Rachmaninov’s obscenely popular Piano Concerto No. 2 begins with an ending. So is Symphony in E of Hans Rott, an obscure composer whose triumph came before his career even began. The youthfully glorious symphony was finished in 1880. On 17 September of the same year, the 22-year-old young man visited Brahms to show his work. Probably out of displeasure over the fact that Rott was a student of Anton Bruckner, Brahms told him that he had no talent whatsoever and should give up music. Within a month, Rott went insane while on a train, claiming Brahms had filled the train with dynamite. He was sent to a mental hospital next year and died of tuberculosis three years later at the age of 25.
Youthful failure also underlies Rachmaninov’s Piano Concerto No. 2, but it proceeded it instead of following it. The music came after the 28-year-old composer had his consultation sessions with the psychiatrist Nikolai Dahl, a student of Jean-Martin Charcot, to have his depression brought on by the critical failure of Symphony No. 1 overcome. The brooding resolution appeared in the beginning of the music is no incident – in fact, Rachmaninov wrote the first movement last.
Inner resolve, it is said, is what the young Hans Rott lacks. But this doesn’t change the fact that his Symphony in E is a sublime piece of music. Kant’s concept of the sublime, I’ve heard, is an exuberant sense of narrow escape from death – or failure. In Rott’s case, it is rather a narrow escape from success and life, a brilliantly sunny morning before the eternal darkness. The chronology is reversed, but the transcendence to the other shore is the same. The inner resolve is never lacking: it lives in the music, disregarding personal histories.
The sublime and the inner resolve appear when one is crossing from the muddy daily life to transcendence, and back. Failure in the crossing, in the case of Rott, or near failure, in the case of Rachmaninov, footnote the beauty of this process of individual histories – they subsequently become part of lore, part of myth. So is success, as in the case of Yuja Wang’s dress.
The young pianist, whose transparent and absolutely aristocratic performance of Rachmaninov’s easily muddy Piano Concerto No. 2 with the graceful accompaniment of Mahler Chamber Orchestra under Claudio Abbado, appears to be indifferent to audience and critics. From the audience seat last year in her sweeping performance of Rachmaninov 3, it seemed me that she was playing only for herself – her returning to the stage for standing ovation was extremely reluctant. But this is only the appearances, as her often flashy dresses and high heels, her lively responses in interviews, and her consistent tweets (in one deleted entry she angrily responded to a negative music critic’s “inability to perceive”) show: she is listening to the muddy public.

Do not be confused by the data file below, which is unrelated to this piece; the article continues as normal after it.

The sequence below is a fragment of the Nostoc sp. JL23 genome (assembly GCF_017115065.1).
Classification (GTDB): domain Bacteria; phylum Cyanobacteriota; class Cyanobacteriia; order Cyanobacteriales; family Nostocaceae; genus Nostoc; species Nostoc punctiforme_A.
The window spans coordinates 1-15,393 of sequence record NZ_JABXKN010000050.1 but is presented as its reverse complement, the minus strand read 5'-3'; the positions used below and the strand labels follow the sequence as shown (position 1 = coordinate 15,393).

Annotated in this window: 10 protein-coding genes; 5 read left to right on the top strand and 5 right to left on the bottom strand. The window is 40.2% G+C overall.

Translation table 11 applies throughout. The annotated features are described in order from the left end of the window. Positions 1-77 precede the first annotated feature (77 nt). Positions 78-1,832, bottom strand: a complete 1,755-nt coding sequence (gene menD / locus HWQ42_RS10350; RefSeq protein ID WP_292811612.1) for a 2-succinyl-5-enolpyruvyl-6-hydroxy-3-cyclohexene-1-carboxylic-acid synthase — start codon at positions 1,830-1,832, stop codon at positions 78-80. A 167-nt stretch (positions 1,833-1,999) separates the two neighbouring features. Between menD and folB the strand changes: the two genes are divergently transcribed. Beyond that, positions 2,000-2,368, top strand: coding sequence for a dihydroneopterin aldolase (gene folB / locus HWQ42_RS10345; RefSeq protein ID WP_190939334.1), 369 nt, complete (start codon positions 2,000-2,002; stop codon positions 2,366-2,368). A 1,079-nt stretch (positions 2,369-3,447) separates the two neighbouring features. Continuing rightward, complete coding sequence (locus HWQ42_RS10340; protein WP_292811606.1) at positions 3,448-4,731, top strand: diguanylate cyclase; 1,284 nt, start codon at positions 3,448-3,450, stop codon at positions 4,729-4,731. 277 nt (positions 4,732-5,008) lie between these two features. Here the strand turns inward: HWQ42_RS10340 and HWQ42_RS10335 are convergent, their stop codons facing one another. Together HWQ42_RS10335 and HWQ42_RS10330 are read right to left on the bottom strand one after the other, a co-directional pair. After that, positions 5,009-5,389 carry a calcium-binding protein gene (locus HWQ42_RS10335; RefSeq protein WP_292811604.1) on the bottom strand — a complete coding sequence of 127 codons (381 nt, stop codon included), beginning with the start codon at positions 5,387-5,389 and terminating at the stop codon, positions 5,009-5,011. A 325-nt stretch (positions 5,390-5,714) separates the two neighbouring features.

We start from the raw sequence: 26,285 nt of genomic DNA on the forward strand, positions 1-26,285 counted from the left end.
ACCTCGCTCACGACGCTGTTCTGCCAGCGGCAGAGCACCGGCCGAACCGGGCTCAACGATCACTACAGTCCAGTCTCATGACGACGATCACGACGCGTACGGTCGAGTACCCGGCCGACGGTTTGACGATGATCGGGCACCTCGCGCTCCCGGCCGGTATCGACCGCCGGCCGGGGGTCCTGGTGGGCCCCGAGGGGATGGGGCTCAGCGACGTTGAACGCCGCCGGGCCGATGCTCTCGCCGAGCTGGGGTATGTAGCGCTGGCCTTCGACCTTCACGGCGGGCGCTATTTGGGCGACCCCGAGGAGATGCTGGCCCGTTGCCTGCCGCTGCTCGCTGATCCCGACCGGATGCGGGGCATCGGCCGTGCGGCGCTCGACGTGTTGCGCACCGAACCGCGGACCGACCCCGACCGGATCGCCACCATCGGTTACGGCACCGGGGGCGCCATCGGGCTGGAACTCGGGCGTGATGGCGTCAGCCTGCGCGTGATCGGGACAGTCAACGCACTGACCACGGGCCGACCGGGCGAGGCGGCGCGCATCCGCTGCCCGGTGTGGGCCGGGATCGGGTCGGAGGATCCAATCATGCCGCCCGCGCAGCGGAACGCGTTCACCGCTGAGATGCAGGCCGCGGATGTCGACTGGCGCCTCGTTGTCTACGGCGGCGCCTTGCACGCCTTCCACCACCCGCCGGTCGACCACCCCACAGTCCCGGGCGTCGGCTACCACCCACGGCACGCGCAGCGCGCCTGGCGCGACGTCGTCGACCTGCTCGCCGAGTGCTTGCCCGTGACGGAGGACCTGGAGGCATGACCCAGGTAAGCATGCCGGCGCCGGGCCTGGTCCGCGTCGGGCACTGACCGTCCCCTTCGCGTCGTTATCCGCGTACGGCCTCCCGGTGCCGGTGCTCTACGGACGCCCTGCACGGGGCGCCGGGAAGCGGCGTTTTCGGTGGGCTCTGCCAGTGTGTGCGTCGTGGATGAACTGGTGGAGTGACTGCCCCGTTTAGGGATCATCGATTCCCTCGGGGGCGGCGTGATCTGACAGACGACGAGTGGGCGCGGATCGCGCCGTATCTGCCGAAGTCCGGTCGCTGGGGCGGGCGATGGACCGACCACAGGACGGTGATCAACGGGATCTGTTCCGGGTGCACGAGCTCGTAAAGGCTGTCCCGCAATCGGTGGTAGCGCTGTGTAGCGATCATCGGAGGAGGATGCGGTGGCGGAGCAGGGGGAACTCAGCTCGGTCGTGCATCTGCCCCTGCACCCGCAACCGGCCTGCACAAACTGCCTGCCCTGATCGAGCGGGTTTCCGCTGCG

But she agrees with Michael Tilson Thomas’ assessment of her: “You don’t need the public. The public needs you.”
They need each other and that’s when Yuja Wang succeeds, as Mr. Thomas said of her artistry: She will play as a soloist but also as an accompanist when important things are happening in the orchestra. That is an unusual quality for a card-carrying virtuoso.”
Rachmaninov is yet to completely recovered from the reputation of being vulgar and populist: Alex Ross’ superb 2010 book on 20th-century music The Rest is Noise doesn’t even mention his name.
Hans Rott’s Symphony in E remains obscure, although the fire of the music enlightened Gustav Mahler who in his youthful Symphony No. 1 “Titan” paid tribute to his friend by incorporating Rott’s theme.
Mahler famously said that “a symphony must include the whole world”. This titanism is called by Paul Henry Lang as “hysterical” and “often mars his best efforts”. Lang, however, praises the external impression of Mahler’s gigantism could create: it “has something grandiose about it”, only this great impression could not be separated from “performing apparatus” – which is not available by listening to music recording alone. Mahler’s Symphony No. 8 needs a great organ, several choirs of children, men and women, an oversized orchestra with multiple solo instruments, along with bells, mandolins, etc.
Yuja Wang was genuinely surprised by her on-stage mini-skirt caused in Los Angeles: Why are they paying so much attention to what I wear? And why do they have rules about what classical musicians should be wearing?
But she is determined: “. I’m just being myself. When I’m 40, I’m not going to wear a short dress, so I might as well do it now!”